The programme takes credit for the reduction of loss of plastic pellets, according to WPC. The group says that it decries the scenario of waste plastics infiltrating the marine environments.

PlasticsEurope also upholds initiatives focusing on the marine litter solution, such as the “Zero Plastics to Landfill by 2020,” to name but a few.

Cleaning up plastics in the ocean

Already, various solutions are being offered, with new innovations being developed and introduced to curb marine litter.

One of these is a 2,000-m floating structure, claimed to be the longest of its kind in the world. It can passively clean up plastics pollution from the world’s ocean, and is expected to be deployed by the second quarter of 2016, according to Boyan Slat, the 20-year old founder and CEO of Ocean Cleanup.

Founded in 2013, Ocean Cleanup develops technologies to extract, prevent, and intercept plastic pollution via long floating barriers to let the ocean currents concentrate on the plastic waste itself. It reports a 2014 feasibility study confirming that the passive system is a cost-effective method to remove half the Great Pacific Garbage Patch in ten years’ time.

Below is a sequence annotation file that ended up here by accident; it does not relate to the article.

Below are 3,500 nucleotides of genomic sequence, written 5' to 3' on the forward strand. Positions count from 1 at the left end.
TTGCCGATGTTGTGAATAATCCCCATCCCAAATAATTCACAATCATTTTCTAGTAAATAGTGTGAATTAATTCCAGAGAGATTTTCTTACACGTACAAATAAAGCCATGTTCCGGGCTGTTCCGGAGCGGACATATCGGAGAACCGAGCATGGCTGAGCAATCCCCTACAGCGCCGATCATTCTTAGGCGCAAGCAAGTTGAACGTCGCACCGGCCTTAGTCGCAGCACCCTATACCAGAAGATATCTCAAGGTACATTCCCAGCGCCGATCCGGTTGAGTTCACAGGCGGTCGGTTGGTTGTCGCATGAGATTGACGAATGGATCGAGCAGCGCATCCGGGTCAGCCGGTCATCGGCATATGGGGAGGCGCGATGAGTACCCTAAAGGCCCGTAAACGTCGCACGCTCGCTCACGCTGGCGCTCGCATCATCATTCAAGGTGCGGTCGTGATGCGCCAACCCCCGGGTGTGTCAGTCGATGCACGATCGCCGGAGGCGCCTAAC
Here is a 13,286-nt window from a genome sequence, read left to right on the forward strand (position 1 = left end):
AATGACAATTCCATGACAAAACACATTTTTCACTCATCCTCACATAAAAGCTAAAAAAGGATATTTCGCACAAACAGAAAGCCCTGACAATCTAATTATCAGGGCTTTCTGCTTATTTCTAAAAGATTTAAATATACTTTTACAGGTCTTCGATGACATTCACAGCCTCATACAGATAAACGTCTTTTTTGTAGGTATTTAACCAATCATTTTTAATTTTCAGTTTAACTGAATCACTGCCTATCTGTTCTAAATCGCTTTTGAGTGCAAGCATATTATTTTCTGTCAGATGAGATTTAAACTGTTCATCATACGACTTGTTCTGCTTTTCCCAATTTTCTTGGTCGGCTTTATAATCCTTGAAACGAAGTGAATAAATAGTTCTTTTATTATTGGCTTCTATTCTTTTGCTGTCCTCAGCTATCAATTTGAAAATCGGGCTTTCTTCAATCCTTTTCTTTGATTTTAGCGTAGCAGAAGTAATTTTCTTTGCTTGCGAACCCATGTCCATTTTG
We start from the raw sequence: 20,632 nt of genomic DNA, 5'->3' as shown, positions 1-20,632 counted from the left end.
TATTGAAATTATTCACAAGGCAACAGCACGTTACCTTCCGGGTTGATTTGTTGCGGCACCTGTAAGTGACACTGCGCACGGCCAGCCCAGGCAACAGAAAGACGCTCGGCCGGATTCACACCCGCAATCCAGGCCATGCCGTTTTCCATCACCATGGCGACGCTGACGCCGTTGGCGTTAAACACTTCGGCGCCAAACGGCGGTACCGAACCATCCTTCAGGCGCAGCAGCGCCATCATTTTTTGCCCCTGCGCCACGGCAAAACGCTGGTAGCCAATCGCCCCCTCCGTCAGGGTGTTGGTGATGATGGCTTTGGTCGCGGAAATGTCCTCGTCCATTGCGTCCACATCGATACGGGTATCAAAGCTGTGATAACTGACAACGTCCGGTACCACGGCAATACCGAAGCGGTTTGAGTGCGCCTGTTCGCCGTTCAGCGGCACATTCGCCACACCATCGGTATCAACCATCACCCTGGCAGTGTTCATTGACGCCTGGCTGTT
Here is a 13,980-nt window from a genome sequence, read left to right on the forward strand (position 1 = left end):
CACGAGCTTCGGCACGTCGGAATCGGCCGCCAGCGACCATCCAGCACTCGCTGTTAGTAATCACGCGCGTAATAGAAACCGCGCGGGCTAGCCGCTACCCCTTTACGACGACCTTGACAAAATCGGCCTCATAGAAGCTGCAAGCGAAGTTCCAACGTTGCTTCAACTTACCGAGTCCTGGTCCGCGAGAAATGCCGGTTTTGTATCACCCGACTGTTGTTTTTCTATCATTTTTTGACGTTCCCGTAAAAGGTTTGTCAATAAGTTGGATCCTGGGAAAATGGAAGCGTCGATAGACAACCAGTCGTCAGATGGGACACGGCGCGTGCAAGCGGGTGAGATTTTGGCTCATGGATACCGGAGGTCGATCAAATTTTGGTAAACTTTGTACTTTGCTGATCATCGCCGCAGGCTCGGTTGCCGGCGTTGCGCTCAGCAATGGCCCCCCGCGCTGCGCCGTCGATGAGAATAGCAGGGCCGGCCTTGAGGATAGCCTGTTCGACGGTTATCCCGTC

The Great Pacific Garbage Patch is a collection of marine debris in the North Pacific Ocean. Marine debris is litter that ends up in oceans, seas, and other large bodies of water. The Great Pacific Garbage Patch, also known as the Pacific trash vortex, spans waters from the West Coast of North America to Japan. The patch is actually comprised of the Western Garbage Patch, located near Japan, and the Eastern Garbage Patch, located between the US states of Hawaii and California.

In lieu of its project timeline, the feasibility of deployment of the array off the coast of Tsushima, an island located in the waters between Japan and South Korea is currently being researched.

The array will be operational for at least two years, retrieving plastic pollution before it reaches the shores of the proposed deployment location of Tsushima Island. The latter is evaluating whether the plastic can be used as an alternative energy source.

The scale of the plastic pollution problem, whereby in the case of Tsushima Island being 1cu m of pollution/person washed up each year, has led the Japanese local government to seek innovative solutions to the problem.

The deployment will represent an important milestone in Ocean Cleanup’s mission to remove plastic pollution from the world’s oceans, according to the group. Within five years, after a series of deployments of increasing scale, Ocean Cleanup plans to deploy a 100 km-long system to clean up about half the Great Pacific Garbage Patch, between Hawaii and California.